Infrastructure is the multi-billion dollar elephant in the room. At every level, the U.S. government struggles with how to repair, replace, and maintain our nation’s aging water and wastewater pipes, power lines, and roads. When compared alongside other advanced industrialized nations, our broadband infrastructure is lacking both locally and nationally. You’d have to be living under a rock to have missed the Flint, Mich., water crisis–but that is just the surface.
In 2013, the American Society of Civil Engineers released their Infrastructure Report Card for the nation, and the results were abysmal. By their estimation, the U.S. needs $3.6 trillion by 2020 to adequately address issues such as oil pipelines, hazardous waste, aging dams, and even school buildings.
Our country is staring down the barrel of a significant infrastructure crisis for two reasons: an infrastructure failure would not only inhibit daily life in the community it is meant to serve but also present a threat to national security.
When pundits and politicians speak about our degraded infrastructure, they rarely speak about it from a national security perspective. Conversely, when they speak about cybersecurity we rarely hear them talk about infrastructure. Did you know that much of our infrastructure is monitored in unmanned facilities with decades-old equipment and with human interface happening only over the internet? Did you know that an enterprising young hacker could disrupt services in communities nationwide with little more than the hacking tools easily found online?
The systems that control our infrastructure are broadly referred to as Industrial Control Systems (ICS) and Supervisory Control and Data Acquisition (SCADA). When these systems were designed, cybersecurity wasn’t a threat because the internet was not a thing. ICS and SCADA enable utility companies, factories, and other industrial companies to monitor vast swaths of equipment all over the world without having humans at each location. With the advent of the internet, these have become a significant vulnerability but many have yet to be upgraded to meet the emerging threat.
One need only look as far as Stuxnet to see why we must secure our networks and systems. Stuxnet, basically a computer virus, was the first time we saw a piece of malicious code cause physical damage to equipment. The virus prompted Iran’s uranium enrichment centrifuges to spin faster out of control and ultimately break–all without tripping any safety sensors. Without updating our critical infrastructure, this could easily happen here at home.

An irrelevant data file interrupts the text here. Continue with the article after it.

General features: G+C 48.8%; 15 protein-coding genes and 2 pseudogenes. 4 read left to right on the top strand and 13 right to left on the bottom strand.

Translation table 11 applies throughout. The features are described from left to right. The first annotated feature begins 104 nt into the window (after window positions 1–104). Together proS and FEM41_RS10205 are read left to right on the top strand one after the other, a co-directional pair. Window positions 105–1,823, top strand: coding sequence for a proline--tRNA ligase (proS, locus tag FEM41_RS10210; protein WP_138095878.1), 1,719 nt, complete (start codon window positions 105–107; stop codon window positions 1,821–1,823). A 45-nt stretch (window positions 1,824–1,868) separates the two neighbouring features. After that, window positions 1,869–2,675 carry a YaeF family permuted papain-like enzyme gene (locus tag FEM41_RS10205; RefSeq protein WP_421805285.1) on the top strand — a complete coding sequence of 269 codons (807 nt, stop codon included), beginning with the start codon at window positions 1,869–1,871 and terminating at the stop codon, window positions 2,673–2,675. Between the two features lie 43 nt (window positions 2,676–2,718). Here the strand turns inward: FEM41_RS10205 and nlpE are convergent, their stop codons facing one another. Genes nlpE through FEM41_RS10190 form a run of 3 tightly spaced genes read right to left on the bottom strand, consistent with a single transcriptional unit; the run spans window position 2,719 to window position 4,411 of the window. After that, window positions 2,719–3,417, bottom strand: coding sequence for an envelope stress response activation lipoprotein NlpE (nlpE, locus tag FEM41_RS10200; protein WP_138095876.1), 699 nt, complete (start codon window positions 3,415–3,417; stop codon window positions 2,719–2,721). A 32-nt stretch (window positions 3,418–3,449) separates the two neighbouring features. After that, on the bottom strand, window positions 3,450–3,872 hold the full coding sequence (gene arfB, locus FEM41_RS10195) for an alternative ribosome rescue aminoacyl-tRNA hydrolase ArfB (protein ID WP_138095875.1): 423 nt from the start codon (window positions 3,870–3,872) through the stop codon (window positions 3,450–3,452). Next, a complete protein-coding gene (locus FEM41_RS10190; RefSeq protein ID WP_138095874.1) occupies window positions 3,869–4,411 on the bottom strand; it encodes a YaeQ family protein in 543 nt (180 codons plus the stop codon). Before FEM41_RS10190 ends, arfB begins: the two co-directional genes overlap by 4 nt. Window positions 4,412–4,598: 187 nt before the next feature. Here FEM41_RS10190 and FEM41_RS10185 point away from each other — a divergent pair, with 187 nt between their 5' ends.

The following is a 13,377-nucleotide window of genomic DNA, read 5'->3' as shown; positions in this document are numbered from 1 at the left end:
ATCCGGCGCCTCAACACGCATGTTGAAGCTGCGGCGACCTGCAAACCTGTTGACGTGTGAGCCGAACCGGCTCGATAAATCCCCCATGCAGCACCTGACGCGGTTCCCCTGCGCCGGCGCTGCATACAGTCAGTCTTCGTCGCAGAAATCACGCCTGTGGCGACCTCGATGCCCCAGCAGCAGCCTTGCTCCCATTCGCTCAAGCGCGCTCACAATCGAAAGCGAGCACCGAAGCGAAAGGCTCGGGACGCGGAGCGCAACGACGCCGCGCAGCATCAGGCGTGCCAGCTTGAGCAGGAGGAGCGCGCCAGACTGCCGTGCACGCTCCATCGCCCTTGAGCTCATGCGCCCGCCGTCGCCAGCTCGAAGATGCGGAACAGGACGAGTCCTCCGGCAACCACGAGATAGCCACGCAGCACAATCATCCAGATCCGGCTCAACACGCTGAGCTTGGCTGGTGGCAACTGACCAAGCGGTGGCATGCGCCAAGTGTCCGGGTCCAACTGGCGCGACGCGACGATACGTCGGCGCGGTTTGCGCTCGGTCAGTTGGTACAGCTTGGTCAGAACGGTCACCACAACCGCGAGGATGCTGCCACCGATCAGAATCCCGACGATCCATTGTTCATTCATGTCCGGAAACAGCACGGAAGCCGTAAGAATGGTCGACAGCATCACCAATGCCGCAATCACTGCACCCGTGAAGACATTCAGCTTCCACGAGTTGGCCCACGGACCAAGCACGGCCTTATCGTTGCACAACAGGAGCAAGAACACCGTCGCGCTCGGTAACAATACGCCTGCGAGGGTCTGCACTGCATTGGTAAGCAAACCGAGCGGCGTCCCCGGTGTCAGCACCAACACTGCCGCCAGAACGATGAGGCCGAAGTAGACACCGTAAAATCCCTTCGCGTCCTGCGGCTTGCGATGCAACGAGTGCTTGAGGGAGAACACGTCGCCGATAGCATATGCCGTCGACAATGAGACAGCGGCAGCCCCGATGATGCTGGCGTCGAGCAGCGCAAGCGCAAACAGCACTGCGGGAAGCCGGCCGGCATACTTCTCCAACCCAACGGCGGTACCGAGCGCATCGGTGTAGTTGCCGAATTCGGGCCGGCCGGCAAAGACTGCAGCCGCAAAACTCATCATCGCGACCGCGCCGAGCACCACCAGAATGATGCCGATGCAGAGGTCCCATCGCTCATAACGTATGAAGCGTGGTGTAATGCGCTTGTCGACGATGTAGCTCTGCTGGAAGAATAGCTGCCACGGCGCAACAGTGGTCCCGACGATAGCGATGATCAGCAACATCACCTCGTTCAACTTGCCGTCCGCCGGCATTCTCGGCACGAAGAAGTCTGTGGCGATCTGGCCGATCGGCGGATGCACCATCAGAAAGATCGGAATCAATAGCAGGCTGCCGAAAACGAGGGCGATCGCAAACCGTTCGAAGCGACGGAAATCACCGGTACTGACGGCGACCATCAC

But we are Americans, and we can find opportunity in every crisis. President-elect Trump has indicated that infrastructure will be a priority for his administration. So as an infrastructure plan is drawn up for the his administration, what if we focus not just on replacing the dilapidated and deteriorating physical equipment but also updating the hardware, firmware, and software that controls it? We can add a veterans employment initiative into the package and put a nice bow on this problem that isn’t going away anytime soon.
As veterans, we know that some of our brothers in sisters in uniform struggle to find purpose or a new career after their separation from the military. The fact is that veterans have the skills and background necessary to do these jobs. Military bases are cities unto themselves and men and women in uniform are responsible for everything from service industry jobs to project management for the maintenance and repair of infrastructure. We can hit both proverbial birds with this infrastructure improvement stone.
What if our country asked them to serve again by championing this desperate need for improved infrastructure? Rebuilding the critical assets that make America possible seems like a tremendously purposeful way to spend one’s day. Veterans could return to their communities across our great nation and help rebuild their infrastructure toward continued prosperity in the 21st century and beyond.
The Trump administration is looking at a significant opportunity to provide good jobs here at home while literally rebuilding our country. Let’s hope they have what it takes to truly make infrastructure protection and veterans priorities over the next four years. Without improved critical infrastructure protection our country cannot keep up with the rest of the world.
Shawn VanDiver is a Navy veteran and Co-Director of the Truman National Security Project San Diego Chapter. Follow him on Twitter at @ShawnJVanDiver
This post was originally published in The Hill. Read the original article here.